It’s one thing to hop on the interstate, map in hand, and head to some city. It’s another thing entirely to hike, leave the trail, and negotiate the backcountry with nothing more than the narrative from a book of Cascade Scrambles, and a sketchy map copied from the same. In such a setting, especially when negotiating scree fields that have no hint of a trail or boot path, you’ll tune your senses to look for signs. On scree fields, those signs will be cairns, little stacks of rocks that are intended to point the way. They’re placed by others who’ve gone before you and are trying to help by pointing the way. You pass a cairn and then you stop and look carefully for the next one. Each movement towards a cairn is an act of faith, a belief that there weren’t hikers there before you who had something to gain by misleading you. Could there be such hikers, with misleading cairns? Of course. That’s why its called faith. But you trust, you go, you continue one, looking carefully, walking carefully, and over time you become more and more certain, because of your sense of direction, that the placers of the cairns were telling the truth.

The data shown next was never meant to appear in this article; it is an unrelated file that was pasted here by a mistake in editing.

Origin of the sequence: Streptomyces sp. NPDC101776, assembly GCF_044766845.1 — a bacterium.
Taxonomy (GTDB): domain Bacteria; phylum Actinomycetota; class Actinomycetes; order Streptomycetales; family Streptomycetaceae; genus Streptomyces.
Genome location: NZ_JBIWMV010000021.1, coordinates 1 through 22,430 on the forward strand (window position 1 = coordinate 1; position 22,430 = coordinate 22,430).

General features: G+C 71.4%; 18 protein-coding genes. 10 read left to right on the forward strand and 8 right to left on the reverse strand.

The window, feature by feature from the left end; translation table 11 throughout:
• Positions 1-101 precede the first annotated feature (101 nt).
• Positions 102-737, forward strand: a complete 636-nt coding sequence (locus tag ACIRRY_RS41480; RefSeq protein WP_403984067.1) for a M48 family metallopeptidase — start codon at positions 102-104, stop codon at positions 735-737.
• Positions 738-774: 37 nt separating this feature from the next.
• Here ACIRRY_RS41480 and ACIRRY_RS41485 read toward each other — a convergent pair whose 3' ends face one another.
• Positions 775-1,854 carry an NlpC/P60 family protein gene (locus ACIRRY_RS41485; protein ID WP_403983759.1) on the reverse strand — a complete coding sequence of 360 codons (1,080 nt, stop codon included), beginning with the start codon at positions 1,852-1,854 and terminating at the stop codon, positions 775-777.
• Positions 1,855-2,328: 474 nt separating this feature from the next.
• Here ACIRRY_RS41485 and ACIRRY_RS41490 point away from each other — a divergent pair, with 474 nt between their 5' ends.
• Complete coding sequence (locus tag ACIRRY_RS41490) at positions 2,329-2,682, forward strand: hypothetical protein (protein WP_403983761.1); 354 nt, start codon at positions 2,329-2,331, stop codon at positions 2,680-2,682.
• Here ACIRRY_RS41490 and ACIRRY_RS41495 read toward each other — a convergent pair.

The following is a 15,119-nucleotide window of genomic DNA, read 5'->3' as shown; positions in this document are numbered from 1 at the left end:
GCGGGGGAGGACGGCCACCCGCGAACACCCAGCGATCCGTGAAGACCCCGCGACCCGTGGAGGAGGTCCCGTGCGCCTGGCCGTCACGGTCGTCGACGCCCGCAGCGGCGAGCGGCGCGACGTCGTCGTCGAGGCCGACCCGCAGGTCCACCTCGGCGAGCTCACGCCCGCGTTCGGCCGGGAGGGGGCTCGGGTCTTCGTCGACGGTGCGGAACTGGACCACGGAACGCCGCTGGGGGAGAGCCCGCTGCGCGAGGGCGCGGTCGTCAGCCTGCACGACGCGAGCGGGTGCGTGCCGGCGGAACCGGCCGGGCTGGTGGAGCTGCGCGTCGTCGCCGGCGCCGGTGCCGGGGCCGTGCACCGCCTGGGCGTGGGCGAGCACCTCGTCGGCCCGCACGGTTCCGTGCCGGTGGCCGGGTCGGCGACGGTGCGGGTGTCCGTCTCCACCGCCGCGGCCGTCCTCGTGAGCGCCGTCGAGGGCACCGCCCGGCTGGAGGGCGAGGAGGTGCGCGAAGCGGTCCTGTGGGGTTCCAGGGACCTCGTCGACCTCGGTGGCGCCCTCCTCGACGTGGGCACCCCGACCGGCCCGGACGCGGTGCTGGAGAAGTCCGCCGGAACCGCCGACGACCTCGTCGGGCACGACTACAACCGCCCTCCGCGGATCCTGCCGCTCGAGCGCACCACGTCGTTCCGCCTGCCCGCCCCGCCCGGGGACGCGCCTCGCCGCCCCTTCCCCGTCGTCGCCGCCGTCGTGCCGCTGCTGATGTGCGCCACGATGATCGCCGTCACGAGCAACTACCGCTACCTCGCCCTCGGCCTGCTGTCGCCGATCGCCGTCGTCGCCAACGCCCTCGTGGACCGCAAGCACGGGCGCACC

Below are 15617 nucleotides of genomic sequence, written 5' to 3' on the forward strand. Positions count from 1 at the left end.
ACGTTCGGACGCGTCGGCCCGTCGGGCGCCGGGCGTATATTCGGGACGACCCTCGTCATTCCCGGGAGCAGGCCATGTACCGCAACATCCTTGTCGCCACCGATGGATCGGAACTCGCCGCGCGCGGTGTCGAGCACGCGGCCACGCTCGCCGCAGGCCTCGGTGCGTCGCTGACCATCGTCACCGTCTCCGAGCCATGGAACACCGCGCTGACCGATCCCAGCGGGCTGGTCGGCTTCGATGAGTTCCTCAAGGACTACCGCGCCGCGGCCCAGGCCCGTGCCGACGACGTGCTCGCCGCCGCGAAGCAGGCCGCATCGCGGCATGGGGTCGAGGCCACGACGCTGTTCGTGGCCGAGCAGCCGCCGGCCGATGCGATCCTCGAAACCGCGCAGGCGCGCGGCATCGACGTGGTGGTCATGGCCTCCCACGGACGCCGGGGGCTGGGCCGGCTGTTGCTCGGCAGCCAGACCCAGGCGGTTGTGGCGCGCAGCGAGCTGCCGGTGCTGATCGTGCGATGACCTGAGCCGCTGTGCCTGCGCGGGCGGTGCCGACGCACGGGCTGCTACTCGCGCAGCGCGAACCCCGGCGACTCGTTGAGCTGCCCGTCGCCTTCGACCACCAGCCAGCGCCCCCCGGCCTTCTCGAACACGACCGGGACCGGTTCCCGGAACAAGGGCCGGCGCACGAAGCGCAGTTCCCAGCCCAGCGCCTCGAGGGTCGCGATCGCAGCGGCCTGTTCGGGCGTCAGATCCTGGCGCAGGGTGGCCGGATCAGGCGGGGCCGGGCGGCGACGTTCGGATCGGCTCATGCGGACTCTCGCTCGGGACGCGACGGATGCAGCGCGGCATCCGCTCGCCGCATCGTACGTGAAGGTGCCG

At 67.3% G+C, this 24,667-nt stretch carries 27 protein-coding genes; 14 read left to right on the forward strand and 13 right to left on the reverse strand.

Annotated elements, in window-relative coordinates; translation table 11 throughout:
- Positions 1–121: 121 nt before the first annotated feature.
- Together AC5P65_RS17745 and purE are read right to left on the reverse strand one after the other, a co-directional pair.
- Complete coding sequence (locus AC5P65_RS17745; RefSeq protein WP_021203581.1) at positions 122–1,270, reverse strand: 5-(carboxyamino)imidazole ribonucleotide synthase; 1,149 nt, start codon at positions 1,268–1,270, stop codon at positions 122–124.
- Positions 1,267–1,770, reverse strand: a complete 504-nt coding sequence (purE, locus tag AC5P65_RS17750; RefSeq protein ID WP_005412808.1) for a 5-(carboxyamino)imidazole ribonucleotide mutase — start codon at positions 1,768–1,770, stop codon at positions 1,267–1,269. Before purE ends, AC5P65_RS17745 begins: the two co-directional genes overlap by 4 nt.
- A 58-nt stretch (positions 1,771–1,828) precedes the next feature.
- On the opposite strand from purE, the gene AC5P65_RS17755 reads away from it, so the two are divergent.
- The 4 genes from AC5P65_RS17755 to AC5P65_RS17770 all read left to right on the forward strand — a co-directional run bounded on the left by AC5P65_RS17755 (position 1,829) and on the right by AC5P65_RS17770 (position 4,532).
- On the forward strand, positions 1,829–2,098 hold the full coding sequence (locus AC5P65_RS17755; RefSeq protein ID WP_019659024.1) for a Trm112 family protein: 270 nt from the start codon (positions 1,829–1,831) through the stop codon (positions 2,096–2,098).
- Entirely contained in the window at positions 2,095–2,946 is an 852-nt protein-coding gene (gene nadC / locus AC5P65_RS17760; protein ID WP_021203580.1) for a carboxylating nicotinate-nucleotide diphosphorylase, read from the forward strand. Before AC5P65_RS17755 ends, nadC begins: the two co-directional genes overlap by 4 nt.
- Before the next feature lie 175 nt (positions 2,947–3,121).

The gospels and early church history are cairns for me. Do I know that Jesus rose from the dead in the same way I know that I’m typing this on a mac computer? Nope. But I believer, and my belief isn’t a shot in the dark. I’m following the cairns, markers placed on the trail of history by those who clearly had nothing to gain, humanly speaking, by their testimony. Peter? Crucified upside down. James? Beheaded. Thomas? Possibly boiled in hot oil. The martyrdom of the disciples and the early church is well attested history by credible sources, and they died believing Jesus to be who he said he was – Messiah, Savior, King. I’ll put my faith dollar there, gladly.
Another set of cairns for me happen to be the saints of history. Even if none of its true, I’d rather live like Bonhoeffer, or Sophie Scholl, or Dorothy Day, or MLK, or Paul Brand, then settle into a smaller story of either fearfully ‘safe’ living, or a Hemingway like pursuit of ‘adventure for adventure’s sake’. The narcissism of adventurers and suburbanite conformists are, in the end, still narcissists. I’d rather live for something larger than myself, so that when Jesus says, “I have come that you might have life – lived to the full – to point of overflowing” I say, by faith in the thousands of cairns dotting the historical landscape, “I’m in! Sign me up” –